Law schools are being a bit more careful to provide exact statistics on the employment rate of their graduates, thanks to a series of suits aimed against various law schools that their stats were misleading; and the American Bar Association is also giving a clearer picture of how things actually look for JDs nowadays. What we’re seeing, in reference to New York law schools, as referenced by the New York Law Journal, is that six in ten of the 4,967 students who graduated from New York laws schools are able to gain full time, permanent employment that requires passing the bar, as of Feb. 15.
What this means is that four out of ten JD’s are either underemployed (delivering pizzas), or unemployed (not even delivering pizzas). An array of stats shows us a few things. First, the 59.8 employment rate is a bit higher than the national average, which is at 56.2, and it is a slight improvement over 2011’s 57.2 percent rate for New York graduates.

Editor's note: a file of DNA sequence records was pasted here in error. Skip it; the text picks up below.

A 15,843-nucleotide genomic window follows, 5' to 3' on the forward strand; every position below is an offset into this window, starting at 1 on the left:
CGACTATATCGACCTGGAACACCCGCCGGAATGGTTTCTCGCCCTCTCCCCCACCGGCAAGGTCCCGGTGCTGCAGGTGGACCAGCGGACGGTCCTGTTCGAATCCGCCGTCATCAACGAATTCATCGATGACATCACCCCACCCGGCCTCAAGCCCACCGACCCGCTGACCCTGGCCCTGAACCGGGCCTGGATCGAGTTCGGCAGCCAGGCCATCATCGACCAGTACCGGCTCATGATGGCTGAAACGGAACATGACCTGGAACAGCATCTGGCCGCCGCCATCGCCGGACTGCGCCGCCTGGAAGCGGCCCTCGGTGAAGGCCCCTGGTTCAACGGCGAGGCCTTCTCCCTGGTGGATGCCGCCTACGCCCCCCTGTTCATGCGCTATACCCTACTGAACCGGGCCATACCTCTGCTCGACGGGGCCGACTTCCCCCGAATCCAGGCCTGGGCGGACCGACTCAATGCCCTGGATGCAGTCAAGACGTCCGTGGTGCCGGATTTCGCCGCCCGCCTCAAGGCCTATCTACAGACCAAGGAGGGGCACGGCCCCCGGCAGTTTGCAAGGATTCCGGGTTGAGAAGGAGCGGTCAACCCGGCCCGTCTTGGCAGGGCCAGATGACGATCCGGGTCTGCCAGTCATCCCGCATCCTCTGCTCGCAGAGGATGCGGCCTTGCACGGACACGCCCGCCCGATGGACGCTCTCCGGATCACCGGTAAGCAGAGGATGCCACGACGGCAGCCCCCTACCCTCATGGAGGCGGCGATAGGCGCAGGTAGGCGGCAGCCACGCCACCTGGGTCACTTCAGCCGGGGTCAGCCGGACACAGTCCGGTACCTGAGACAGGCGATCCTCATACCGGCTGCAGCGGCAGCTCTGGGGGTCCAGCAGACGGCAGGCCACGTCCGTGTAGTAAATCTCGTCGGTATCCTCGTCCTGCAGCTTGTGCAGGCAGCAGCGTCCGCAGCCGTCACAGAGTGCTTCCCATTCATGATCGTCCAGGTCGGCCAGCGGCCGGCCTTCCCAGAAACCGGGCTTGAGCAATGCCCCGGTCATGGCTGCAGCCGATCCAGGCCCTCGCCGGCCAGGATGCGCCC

In other words, we are heading in the right direction, albeit very slowly. There might be a hiccup in the process, nevertheless, as 2013 will be an even larger class than 2012 was, which means more competition and more unemployed graduates. However, it is expected that from 2014 onwards there will be smaller classes.
Only two New York schools have over 90 percent employment: Columbia Law School at 93.4 percent and New York University School of Law at 91.1 percent. The remainder of New York schools are about half.
Some have significant increases. Hofstra Law jumped 10.5 points to 51.2 percent. “We are pleased the numbers went up, but they’re not high enough,” said Eric Lane, who is dean of Hofstra Law. “Our goals are 100 percent employment. So we’re paying a lot more attention to our responsibility of helping students find jobs.”
100 percent does not sound like a reasonable goal, but at least it is expected that the rates will be going up. With 24 percent of students being underemployed in short-term or part-time jobs, and 13 percent being unemployed entirely, the current situation is depressing for many JD’s, many of whom have six-figures worth of student loans.